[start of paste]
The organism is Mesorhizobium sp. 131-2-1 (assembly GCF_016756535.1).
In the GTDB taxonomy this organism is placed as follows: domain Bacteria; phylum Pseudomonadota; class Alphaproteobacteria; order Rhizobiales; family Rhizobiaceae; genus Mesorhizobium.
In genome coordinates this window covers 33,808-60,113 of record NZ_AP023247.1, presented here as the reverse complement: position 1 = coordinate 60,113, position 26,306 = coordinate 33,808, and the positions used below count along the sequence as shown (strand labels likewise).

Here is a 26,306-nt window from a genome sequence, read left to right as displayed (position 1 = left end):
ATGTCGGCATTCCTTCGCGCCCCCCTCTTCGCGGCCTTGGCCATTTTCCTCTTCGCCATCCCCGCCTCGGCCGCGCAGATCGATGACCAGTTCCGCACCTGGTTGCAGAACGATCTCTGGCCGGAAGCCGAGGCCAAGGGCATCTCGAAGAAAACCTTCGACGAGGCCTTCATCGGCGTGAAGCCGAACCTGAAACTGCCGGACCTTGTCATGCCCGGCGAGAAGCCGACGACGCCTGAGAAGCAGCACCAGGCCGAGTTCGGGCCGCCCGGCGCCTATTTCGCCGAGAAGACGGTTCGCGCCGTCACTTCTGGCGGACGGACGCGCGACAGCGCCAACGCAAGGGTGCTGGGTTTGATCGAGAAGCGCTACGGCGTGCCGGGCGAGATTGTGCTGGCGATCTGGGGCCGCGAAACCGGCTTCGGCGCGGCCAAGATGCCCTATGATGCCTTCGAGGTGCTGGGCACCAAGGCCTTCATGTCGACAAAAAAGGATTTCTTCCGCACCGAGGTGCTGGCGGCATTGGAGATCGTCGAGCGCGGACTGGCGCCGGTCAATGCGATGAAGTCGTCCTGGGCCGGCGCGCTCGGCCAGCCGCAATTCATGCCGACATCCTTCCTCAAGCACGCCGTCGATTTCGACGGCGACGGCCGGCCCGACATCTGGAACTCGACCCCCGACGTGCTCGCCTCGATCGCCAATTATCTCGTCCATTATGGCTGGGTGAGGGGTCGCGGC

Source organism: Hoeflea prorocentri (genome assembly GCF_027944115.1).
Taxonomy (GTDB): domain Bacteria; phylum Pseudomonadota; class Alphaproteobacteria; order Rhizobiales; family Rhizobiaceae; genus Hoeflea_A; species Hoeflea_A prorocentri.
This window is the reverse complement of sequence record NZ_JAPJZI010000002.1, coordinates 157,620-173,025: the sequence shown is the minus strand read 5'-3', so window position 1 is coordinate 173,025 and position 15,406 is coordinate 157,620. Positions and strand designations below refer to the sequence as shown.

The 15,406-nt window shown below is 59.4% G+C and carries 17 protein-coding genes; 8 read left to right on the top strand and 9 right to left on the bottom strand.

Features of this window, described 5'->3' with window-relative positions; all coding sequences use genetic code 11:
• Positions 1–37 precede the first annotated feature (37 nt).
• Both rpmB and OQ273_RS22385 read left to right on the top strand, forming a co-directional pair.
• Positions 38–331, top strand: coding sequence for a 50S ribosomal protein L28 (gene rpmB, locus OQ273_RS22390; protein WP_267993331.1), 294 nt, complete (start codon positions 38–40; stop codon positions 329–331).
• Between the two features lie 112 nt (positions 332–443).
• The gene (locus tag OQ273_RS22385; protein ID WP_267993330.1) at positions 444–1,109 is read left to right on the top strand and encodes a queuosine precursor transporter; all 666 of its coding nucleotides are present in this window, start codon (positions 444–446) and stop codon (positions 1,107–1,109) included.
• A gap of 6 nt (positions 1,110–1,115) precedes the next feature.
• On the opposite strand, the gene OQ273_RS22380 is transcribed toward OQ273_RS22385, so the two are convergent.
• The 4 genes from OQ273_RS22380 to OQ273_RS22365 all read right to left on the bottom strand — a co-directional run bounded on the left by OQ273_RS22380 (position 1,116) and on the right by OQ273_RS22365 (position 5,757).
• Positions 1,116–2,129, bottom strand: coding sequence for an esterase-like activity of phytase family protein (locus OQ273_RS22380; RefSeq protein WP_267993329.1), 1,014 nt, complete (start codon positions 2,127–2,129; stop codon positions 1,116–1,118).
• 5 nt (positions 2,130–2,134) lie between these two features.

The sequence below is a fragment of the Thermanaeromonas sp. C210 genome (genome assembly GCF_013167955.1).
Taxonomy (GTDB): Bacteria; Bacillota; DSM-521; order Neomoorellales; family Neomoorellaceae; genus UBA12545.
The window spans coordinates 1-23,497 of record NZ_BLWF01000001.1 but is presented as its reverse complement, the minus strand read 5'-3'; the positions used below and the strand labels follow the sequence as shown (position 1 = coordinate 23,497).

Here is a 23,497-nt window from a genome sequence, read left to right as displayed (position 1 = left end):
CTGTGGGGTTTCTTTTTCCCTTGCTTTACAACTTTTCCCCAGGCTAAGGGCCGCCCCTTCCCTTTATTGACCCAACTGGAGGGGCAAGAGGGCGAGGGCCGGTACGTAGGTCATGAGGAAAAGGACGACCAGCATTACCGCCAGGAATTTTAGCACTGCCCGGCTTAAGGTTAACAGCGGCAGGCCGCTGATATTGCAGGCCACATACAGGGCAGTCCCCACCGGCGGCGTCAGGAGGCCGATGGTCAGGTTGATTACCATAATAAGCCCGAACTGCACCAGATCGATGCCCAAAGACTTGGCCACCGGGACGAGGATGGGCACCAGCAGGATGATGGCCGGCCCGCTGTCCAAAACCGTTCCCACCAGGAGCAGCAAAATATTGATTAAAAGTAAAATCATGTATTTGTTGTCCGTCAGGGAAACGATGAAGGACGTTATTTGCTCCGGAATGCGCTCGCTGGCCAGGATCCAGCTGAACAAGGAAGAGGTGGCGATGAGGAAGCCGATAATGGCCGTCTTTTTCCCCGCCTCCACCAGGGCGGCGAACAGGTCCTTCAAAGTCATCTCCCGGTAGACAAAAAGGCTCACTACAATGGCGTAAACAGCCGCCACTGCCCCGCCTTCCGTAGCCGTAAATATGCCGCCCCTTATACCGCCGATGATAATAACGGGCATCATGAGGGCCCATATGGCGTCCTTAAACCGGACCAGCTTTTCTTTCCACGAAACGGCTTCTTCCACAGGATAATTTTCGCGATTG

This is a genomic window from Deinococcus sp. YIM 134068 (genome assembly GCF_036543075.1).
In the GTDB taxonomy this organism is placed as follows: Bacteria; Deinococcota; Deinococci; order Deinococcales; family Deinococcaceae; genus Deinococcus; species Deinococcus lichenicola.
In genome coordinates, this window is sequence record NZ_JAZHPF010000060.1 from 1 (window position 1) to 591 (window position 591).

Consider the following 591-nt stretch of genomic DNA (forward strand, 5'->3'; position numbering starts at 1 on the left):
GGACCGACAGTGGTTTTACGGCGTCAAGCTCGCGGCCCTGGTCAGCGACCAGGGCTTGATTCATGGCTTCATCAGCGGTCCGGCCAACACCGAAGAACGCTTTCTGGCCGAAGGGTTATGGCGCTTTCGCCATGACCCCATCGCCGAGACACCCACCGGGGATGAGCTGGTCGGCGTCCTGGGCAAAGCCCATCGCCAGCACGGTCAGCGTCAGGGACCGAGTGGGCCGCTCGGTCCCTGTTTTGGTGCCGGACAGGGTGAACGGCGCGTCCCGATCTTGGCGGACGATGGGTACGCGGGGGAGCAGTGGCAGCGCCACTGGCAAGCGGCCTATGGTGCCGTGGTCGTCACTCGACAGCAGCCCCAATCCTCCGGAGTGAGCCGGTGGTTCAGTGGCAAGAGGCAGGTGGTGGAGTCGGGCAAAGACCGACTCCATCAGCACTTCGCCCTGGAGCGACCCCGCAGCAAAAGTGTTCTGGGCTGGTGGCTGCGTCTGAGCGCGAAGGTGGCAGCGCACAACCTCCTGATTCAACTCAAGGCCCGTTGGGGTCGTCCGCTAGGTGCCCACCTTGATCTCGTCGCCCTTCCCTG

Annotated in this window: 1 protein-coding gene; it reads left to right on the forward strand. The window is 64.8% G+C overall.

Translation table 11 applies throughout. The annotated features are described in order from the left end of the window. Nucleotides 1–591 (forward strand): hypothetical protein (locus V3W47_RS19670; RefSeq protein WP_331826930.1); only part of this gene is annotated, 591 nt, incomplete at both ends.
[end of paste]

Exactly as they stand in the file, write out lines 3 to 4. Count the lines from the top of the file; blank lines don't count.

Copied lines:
In genome coordinates this window covers 33,808-60,113 of record NZ_AP023247.1, presented here as the reverse complement: position 1 = coordinate 60,113, position 26,306 = coordinate 33,808, and the positions used below count along the sequence as shown (strand labels likewise).

Here is a 26,306-nt window from a genome sequence, read left to right as displayed (position 1 = left end):